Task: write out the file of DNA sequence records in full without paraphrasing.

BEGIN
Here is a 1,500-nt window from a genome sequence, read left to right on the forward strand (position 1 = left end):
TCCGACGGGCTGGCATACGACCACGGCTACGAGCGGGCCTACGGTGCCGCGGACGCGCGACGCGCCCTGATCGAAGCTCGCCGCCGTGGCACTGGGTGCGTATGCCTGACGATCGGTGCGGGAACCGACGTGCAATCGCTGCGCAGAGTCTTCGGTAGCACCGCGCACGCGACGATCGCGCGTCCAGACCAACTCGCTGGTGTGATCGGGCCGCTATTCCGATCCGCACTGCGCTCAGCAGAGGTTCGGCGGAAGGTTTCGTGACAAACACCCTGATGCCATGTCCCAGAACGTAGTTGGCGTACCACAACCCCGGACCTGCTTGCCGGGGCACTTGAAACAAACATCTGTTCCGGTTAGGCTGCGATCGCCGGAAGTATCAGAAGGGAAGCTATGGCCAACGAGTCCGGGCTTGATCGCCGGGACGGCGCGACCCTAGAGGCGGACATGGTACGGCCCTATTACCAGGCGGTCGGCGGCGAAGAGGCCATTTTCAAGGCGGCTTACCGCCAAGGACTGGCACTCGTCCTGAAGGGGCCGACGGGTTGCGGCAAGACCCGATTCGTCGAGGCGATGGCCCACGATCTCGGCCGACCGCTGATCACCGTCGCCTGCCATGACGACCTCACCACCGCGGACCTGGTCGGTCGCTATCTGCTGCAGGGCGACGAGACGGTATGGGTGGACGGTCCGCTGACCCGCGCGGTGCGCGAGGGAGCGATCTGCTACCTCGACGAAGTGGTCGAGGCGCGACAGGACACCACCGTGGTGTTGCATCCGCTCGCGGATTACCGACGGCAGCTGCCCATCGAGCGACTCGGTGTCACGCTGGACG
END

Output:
Here is a 1,500-nt window from a genome sequence, read left to right on the forward strand (position 1 = left end):
TCCGACGGGCTGGCATACGACCACGGCTACGAGCGGGCCTACGGTGCCGCGGACGCGCGACGCGCCCTGATCGAAGCTCGCCGCCGTGGCACTGGGTGCGTATGCCTGACGATCGGTGCGGGAACCGACGTGCAATCGCTGCGCAGAGTCTTCGGTAGCACCGCGCACGCGACGATCGCGCGTCCAGACCAACTCGCTGGTGTGATCGGGCCGCTATTCCGATCCGCACTGCGCTCAGCAGAGGTTCGGCGGAAGGTTTCGTGACAAACACCCTGATGCCATGTCCCAGAACGTAGTTGGCGTACCACAACCCCGGACCTGCTTGCCGGGGCACTTGAAACAAACATCTGTTCCGGTTAGGCTGCGATCGCCGGAAGTATCAGAAGGGAAGCTATGGCCAACGAGTCCGGGCTTGATCGCCGGGACGGCGCGACCCTAGAGGCGGACATGGTACGGCCCTATTACCAGGCGGTCGGCGGCGAAGAGGCCATTTTCAAGGCGGCTTACCGCCAAGGACTGGCACTCGTCCTGAAGGGGCCGACGGGTTGCGGCAAGACCCGATTCGTCGAGGCGATGGCCCACGATCTCGGCCGACCGCTGATCACCGTCGCCTGCCATGACGACCTCACCACCGCGGACCTGGTCGGTCGCTATCTGCTGCAGGGCGACGAGACGGTATGGGTGGACGGTCCGCTGACCCGCGCGGTGCGCGAGGGAGCGATCTGCTACCTCGACGAAGTGGTCGAGGCGCGACAGGACACCACCGTGGTGTTGCATCCGCTCGCGGATTACCGACGGCAGCTGCCCATCGAGCGACTCGGTGTCACGCTGGACG